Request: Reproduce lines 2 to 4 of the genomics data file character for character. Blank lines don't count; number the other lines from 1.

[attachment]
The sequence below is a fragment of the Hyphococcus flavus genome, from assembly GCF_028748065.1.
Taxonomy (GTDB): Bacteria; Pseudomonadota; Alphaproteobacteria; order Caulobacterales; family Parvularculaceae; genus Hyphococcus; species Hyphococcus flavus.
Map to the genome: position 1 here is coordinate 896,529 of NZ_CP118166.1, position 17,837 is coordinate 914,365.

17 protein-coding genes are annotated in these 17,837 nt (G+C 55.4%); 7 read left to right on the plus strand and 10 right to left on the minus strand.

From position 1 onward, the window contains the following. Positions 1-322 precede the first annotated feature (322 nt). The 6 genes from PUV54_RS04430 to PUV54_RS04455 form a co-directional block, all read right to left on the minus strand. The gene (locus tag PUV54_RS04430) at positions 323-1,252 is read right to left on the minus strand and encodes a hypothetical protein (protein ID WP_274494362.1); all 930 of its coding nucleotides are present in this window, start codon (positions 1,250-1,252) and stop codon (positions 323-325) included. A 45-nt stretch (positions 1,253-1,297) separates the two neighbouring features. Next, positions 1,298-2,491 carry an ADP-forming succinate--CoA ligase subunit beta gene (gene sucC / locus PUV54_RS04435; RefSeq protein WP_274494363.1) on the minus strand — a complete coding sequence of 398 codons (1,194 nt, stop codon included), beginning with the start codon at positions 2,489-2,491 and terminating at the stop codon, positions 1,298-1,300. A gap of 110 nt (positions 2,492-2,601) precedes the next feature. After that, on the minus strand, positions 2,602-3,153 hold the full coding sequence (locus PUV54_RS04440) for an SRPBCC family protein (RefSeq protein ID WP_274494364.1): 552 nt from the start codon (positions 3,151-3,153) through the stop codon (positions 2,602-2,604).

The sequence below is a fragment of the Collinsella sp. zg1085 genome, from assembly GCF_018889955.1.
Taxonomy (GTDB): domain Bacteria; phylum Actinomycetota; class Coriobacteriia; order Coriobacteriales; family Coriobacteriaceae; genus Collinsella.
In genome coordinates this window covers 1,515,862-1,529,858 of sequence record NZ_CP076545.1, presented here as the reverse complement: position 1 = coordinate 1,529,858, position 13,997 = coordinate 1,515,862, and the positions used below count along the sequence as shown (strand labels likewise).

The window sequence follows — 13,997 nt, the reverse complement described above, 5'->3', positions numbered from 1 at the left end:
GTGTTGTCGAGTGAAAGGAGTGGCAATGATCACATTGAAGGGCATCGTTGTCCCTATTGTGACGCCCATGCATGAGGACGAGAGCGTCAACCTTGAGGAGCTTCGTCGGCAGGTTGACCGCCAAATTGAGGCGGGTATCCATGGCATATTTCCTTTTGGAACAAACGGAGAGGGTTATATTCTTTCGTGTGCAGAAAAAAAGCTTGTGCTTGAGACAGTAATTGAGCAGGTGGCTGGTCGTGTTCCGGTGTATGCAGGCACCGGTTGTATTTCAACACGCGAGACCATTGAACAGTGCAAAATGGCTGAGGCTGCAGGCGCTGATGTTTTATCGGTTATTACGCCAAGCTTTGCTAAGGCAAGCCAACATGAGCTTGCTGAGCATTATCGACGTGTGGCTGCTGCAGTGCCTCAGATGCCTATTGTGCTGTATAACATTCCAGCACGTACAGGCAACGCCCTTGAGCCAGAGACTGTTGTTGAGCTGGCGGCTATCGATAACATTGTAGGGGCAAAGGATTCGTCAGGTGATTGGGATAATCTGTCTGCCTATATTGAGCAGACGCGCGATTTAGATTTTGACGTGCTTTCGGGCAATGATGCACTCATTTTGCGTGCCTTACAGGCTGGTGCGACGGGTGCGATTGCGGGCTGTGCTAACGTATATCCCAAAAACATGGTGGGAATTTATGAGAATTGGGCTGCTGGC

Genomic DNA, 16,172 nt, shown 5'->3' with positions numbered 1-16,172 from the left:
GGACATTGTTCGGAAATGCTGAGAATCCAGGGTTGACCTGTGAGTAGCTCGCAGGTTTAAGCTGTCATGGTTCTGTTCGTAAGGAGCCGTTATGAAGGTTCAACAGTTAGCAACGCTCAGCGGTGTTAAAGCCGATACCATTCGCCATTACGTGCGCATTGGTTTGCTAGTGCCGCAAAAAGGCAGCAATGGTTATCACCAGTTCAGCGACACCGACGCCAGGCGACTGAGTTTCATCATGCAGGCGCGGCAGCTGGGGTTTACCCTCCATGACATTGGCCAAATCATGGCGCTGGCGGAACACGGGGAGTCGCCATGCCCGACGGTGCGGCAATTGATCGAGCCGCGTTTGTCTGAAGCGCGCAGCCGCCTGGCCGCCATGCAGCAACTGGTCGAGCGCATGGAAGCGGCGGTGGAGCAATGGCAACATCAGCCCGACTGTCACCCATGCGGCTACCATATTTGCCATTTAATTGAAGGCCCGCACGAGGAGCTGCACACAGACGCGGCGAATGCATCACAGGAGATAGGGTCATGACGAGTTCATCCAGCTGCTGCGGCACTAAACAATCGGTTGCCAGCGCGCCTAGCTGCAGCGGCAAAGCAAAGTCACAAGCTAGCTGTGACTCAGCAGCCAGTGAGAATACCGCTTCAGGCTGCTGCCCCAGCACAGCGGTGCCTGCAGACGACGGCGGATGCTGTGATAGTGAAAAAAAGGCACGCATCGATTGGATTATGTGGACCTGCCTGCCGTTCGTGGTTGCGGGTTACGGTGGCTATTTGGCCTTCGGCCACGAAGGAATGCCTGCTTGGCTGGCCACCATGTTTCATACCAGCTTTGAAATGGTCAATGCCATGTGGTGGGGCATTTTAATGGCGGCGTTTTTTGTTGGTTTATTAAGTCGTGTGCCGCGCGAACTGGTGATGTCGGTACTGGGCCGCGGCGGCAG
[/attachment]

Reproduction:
Taxonomy (GTDB): Bacteria; Pseudomonadota; Alphaproteobacteria; order Caulobacterales; family Parvularculaceae; genus Hyphococcus; species Hyphococcus flavus.
Map to the genome: position 1 here is coordinate 896,529 of NZ_CP118166.1, position 17,837 is coordinate 914,365.

17 protein-coding genes are annotated in these 17,837 nt (G+C 55.4%); 7 read left to right on the plus strand and 10 right to left on the minus strand.